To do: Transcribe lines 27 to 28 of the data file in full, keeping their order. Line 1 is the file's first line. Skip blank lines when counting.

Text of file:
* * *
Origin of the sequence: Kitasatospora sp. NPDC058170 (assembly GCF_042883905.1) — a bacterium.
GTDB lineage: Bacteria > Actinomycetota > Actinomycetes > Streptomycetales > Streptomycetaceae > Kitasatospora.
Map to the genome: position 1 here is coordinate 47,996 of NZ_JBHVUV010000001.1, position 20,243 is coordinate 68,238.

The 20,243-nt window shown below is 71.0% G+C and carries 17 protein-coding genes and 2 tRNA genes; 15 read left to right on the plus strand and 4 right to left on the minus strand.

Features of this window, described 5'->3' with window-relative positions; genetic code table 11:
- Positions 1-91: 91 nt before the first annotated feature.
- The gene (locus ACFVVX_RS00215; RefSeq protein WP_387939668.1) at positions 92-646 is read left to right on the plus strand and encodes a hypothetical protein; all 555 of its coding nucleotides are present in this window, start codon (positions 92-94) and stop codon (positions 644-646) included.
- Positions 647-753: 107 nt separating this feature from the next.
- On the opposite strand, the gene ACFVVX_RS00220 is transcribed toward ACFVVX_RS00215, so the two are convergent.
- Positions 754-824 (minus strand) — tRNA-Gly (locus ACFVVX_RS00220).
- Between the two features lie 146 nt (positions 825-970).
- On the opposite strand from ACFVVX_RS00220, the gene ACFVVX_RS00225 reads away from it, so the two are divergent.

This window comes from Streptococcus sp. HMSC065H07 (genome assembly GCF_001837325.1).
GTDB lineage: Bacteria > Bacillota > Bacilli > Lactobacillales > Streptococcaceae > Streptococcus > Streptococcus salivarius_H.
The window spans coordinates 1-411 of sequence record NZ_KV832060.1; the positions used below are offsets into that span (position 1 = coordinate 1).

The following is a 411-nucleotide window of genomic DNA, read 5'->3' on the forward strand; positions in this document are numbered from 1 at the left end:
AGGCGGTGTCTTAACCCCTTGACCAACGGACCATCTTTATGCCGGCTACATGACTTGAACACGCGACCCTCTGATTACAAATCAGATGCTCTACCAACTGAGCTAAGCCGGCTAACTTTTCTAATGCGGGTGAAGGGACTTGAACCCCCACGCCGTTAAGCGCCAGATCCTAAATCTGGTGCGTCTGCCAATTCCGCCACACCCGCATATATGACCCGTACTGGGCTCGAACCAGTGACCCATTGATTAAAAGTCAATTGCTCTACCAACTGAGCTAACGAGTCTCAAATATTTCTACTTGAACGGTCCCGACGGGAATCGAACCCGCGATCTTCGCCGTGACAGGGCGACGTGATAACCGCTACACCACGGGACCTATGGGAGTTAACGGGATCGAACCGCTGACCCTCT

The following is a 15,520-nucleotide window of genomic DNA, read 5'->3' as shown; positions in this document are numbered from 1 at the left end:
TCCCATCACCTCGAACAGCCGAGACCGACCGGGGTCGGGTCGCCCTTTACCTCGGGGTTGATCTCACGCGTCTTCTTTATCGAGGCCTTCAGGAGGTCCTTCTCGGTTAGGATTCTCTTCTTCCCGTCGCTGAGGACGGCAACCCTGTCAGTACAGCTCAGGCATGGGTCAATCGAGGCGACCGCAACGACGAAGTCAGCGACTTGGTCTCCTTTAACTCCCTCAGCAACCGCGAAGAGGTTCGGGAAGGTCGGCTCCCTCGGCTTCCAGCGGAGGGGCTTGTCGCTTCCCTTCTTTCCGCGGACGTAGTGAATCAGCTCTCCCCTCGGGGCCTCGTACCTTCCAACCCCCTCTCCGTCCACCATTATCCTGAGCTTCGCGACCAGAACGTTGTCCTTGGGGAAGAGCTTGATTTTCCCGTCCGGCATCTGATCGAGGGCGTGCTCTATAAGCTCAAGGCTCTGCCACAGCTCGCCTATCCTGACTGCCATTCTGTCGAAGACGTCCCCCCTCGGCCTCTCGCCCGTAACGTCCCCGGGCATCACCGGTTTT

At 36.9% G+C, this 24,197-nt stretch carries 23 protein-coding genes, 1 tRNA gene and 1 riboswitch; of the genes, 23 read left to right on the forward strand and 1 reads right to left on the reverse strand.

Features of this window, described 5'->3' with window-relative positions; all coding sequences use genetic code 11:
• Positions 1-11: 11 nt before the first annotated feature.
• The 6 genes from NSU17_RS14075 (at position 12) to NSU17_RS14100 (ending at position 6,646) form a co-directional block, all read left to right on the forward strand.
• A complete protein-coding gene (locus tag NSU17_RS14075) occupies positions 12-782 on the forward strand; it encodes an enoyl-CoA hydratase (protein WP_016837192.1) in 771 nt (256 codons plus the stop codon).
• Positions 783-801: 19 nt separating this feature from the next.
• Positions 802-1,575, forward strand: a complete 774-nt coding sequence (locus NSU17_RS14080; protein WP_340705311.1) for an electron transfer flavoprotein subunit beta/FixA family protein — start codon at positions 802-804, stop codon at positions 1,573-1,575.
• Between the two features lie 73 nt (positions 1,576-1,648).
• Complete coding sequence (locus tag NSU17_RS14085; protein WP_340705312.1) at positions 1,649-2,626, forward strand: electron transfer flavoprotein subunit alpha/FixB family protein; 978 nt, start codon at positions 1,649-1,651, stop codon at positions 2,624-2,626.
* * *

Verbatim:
• Between the two features lie 73 nt (positions 1,576-1,648).
• Complete coding sequence (locus tag NSU17_RS14085; protein WP_340705312.1) at positions 1,649-2,626, forward strand: electron transfer flavoprotein subunit alpha/FixB family protein; 978 nt, start codon at positions 1,649-1,651, stop codon at positions 2,624-2,626.